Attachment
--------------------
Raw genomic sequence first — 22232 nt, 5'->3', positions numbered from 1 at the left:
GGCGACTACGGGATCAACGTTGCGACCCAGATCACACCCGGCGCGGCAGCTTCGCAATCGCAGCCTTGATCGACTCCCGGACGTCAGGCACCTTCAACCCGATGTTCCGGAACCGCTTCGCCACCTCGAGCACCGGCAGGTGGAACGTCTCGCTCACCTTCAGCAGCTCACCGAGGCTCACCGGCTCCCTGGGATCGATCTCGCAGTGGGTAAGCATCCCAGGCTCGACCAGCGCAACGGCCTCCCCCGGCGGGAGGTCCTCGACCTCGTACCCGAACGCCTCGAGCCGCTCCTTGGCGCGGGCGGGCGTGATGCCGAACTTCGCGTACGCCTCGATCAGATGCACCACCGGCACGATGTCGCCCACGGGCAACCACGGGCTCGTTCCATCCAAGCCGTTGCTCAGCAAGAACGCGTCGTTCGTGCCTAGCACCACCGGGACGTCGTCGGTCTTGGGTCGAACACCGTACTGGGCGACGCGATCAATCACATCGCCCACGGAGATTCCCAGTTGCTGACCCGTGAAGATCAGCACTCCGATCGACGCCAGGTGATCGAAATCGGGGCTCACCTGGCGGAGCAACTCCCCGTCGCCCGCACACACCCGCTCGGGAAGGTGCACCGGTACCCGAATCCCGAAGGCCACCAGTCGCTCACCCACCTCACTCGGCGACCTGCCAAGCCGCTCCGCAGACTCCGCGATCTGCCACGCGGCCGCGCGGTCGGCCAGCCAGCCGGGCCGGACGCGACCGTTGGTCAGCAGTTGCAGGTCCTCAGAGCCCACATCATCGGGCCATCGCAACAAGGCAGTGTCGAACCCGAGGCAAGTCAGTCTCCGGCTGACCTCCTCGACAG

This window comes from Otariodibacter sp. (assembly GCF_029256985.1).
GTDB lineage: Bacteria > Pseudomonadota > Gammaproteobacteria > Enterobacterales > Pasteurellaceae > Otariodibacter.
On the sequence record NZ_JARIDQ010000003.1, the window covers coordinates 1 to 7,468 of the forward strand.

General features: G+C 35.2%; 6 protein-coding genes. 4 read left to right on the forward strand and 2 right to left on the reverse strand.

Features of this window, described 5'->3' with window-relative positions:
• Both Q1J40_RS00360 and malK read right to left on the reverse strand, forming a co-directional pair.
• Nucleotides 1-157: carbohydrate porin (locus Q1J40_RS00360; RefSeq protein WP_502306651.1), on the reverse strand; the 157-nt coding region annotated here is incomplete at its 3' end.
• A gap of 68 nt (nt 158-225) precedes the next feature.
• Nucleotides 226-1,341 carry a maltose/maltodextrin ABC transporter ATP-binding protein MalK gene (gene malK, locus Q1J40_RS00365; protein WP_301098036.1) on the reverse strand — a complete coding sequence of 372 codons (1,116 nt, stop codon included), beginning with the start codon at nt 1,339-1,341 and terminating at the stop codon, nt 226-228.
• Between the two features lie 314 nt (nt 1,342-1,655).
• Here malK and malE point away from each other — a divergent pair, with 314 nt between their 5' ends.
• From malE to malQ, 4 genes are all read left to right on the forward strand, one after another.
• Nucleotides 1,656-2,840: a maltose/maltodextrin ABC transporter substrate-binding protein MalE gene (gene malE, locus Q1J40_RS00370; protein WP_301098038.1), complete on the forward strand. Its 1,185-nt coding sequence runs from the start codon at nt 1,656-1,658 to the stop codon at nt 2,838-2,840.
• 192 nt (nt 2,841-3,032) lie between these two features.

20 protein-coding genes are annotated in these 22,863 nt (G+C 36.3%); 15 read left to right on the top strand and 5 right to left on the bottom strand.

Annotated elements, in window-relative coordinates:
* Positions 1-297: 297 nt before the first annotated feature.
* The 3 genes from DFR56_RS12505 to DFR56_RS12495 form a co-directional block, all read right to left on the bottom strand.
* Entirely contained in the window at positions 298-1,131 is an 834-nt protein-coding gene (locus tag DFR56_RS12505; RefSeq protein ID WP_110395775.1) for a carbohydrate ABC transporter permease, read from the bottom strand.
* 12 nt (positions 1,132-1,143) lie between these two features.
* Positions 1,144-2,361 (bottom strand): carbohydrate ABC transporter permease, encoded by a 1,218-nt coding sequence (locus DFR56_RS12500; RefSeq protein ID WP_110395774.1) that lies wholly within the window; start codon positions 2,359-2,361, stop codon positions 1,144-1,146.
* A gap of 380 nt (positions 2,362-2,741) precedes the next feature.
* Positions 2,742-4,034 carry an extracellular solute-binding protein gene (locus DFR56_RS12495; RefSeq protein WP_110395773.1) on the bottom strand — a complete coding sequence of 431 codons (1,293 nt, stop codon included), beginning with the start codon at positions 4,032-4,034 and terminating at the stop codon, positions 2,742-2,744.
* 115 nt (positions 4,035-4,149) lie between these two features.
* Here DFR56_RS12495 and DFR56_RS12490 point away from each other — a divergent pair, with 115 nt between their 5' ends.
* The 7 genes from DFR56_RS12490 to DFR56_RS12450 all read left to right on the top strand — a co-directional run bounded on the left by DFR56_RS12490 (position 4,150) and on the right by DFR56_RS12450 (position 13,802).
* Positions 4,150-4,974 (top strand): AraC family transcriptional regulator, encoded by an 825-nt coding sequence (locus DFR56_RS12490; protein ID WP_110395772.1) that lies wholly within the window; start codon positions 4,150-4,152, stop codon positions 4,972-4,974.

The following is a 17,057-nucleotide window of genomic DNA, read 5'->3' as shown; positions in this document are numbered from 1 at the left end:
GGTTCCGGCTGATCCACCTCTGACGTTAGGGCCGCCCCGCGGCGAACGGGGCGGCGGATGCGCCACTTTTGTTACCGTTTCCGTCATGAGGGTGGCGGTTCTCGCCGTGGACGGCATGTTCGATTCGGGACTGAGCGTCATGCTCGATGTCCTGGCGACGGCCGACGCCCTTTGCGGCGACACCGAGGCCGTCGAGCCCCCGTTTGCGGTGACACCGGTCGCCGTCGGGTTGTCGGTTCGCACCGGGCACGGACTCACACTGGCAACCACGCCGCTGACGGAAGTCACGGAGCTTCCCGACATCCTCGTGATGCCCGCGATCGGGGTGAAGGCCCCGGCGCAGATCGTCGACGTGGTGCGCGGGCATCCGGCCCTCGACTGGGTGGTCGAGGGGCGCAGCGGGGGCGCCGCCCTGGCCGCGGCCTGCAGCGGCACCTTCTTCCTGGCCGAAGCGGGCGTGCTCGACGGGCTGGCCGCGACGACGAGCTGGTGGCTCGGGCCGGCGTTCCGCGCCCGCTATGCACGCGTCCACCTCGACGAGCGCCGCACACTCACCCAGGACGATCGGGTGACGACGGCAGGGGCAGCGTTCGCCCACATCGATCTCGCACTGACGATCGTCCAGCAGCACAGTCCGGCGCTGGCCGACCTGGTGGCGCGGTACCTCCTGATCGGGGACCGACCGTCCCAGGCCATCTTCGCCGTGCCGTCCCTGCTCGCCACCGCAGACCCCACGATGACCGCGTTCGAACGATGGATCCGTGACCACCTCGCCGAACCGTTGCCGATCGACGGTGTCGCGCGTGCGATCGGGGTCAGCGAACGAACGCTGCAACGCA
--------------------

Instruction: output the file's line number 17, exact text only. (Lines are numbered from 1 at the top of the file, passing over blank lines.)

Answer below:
20 protein-coding genes are annotated in these 22,863 nt (G+C 36.3%); 15 read left to right on the top strand and 5 right to left on the bottom strand.